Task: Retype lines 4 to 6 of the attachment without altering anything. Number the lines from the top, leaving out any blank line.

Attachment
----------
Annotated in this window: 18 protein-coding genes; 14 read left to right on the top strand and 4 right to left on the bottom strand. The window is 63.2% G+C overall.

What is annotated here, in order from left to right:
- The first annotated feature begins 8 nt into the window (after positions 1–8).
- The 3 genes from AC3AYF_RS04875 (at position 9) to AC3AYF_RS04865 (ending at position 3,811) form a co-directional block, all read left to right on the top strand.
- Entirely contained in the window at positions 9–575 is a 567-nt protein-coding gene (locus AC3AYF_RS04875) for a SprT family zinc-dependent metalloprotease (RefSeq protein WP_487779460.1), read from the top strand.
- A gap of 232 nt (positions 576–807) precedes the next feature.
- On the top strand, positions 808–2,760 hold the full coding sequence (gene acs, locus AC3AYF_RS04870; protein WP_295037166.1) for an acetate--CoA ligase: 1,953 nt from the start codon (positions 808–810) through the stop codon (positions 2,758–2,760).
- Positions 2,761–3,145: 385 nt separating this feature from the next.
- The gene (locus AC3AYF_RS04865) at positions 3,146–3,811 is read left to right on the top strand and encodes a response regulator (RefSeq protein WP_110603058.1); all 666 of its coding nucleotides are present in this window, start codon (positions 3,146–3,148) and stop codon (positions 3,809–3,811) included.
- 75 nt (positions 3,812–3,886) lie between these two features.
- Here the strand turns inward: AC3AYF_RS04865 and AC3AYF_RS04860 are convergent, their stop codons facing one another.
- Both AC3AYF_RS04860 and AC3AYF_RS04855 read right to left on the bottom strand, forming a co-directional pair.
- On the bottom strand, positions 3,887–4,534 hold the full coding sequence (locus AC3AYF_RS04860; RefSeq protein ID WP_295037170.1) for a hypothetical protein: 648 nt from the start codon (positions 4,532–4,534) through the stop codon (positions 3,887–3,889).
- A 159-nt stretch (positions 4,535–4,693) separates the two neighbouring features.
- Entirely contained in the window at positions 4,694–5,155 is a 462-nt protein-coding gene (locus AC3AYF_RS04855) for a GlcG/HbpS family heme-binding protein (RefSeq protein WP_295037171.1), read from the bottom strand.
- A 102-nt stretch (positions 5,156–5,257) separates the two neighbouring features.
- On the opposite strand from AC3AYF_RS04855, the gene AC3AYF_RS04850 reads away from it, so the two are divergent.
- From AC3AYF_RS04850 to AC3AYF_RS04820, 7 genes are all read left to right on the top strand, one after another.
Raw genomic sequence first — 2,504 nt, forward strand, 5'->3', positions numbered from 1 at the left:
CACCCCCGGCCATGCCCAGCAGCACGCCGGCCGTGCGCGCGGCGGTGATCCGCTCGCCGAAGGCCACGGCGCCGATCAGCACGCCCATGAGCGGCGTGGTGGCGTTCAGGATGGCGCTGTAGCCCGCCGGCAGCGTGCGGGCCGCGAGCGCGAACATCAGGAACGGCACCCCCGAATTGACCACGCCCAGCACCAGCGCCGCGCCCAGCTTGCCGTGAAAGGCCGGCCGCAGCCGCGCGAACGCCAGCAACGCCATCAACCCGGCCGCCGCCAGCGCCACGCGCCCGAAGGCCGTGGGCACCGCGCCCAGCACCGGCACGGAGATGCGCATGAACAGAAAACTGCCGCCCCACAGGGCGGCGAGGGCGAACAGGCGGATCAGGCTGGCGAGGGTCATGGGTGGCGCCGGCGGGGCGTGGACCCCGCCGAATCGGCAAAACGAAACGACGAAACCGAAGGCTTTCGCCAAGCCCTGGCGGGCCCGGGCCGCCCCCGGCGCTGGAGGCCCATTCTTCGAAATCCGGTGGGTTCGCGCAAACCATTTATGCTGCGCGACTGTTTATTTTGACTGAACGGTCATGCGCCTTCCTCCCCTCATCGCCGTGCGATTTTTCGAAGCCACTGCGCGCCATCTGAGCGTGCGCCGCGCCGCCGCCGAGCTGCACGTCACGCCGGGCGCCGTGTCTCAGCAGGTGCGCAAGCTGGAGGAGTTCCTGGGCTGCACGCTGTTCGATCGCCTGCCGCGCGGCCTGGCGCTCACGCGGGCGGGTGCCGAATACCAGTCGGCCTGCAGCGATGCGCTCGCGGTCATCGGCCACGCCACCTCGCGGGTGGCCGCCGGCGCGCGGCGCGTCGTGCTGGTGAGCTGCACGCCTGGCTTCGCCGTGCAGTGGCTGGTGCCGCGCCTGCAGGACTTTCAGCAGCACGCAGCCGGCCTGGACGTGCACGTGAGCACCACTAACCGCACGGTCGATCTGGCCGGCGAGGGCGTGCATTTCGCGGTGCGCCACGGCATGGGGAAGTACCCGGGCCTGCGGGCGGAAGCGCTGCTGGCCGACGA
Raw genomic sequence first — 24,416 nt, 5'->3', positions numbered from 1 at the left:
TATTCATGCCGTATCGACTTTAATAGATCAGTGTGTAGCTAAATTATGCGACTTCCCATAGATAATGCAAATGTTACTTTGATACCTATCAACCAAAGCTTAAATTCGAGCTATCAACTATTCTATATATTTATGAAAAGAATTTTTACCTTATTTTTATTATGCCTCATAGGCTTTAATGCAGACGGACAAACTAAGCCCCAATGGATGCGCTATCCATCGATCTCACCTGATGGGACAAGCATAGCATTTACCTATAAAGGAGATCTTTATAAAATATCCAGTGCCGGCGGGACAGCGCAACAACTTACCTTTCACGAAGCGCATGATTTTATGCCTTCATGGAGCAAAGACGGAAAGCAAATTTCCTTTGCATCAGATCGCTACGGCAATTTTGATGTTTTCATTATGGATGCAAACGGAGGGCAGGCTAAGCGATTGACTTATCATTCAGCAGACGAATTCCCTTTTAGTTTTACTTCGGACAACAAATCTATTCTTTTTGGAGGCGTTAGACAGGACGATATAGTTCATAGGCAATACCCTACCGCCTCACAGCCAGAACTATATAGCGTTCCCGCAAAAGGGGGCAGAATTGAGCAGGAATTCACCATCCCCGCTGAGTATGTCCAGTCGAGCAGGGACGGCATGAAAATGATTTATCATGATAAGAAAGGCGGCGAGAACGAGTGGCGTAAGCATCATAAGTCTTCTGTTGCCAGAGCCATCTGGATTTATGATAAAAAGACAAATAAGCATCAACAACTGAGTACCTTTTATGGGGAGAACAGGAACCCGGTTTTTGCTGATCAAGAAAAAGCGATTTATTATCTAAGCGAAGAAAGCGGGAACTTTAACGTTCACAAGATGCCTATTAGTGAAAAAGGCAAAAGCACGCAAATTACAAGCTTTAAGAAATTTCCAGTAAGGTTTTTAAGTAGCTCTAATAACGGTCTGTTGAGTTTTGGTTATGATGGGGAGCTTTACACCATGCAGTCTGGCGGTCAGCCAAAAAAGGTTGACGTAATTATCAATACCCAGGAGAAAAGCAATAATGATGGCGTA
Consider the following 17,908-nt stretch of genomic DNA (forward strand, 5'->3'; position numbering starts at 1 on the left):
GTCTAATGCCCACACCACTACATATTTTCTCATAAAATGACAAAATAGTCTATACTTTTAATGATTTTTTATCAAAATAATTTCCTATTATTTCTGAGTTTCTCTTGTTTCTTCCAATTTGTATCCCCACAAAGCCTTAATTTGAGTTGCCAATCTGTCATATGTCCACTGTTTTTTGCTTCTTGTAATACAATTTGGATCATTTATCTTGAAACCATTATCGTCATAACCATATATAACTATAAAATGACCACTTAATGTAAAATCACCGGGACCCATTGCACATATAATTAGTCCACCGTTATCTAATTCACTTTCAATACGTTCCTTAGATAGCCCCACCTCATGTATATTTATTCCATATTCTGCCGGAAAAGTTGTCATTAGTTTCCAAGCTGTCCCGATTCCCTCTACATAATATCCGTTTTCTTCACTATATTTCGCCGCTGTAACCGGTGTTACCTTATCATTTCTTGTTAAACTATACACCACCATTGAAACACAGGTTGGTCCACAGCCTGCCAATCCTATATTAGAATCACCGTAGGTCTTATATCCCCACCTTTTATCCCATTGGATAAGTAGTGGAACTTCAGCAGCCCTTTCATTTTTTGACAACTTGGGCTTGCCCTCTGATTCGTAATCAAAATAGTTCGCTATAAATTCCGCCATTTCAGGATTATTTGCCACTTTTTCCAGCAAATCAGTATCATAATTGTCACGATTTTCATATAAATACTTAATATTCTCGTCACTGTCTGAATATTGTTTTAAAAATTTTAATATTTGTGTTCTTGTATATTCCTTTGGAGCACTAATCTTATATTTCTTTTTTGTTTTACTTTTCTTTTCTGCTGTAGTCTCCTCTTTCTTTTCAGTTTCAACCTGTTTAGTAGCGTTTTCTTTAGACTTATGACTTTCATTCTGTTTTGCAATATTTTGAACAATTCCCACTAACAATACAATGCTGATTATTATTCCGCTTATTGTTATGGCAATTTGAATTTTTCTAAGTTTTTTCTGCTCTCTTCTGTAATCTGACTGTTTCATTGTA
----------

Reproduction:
- The 3 genes from AC3AYF_RS04875 (at position 9) to AC3AYF_RS04865 (ending at position 3,811) form a co-directional block, all read left to right on the top strand.
- Entirely contained in the window at positions 9–575 is a 567-nt protein-coding gene (locus AC3AYF_RS04875) for a SprT family zinc-dependent metalloprotease (RefSeq protein WP_487779460.1), read from the top strand.
- A gap of 232 nt (positions 576–807) precedes the next feature.